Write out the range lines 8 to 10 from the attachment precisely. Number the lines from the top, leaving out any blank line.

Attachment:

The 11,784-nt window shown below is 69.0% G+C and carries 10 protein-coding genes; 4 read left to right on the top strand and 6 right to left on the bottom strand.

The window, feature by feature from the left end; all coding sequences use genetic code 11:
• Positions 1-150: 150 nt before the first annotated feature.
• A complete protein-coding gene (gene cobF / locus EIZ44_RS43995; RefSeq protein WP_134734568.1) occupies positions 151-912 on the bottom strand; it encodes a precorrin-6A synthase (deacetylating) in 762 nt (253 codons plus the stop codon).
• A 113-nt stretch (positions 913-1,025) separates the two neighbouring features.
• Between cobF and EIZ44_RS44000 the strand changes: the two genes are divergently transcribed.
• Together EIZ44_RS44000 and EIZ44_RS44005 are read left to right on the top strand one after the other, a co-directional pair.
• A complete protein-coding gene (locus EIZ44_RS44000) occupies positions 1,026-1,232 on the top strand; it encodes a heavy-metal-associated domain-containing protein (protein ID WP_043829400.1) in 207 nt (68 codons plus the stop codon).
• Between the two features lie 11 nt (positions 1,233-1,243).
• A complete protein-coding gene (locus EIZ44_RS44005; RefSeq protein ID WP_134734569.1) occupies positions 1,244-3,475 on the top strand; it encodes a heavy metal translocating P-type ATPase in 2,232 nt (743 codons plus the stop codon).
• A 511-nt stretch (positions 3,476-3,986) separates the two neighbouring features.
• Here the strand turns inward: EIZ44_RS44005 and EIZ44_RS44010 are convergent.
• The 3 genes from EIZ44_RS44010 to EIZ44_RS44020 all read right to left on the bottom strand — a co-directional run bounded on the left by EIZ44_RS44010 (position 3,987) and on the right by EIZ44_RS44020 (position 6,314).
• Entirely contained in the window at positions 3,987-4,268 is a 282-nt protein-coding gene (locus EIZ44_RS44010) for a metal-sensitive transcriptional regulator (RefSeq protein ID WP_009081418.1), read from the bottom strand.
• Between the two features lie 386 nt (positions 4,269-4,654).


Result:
• A complete protein-coding gene (locus EIZ44_RS44000) occupies positions 1,026-1,232 on the top strand; it encodes a heavy-metal-associated domain-containing protein (protein ID WP_043829400.1) in 207 nt (68 codons plus the stop codon).
• Between the two features lie 11 nt (positions 1,233-1,243).
• A complete protein-coding gene (locus EIZ44_RS44005; RefSeq protein ID WP_134734569.1) occupies positions 1,244-3,475 on the top strand; it encodes a heavy metal translocating P-type ATPase in 2,232 nt (743 codons plus the stop codon).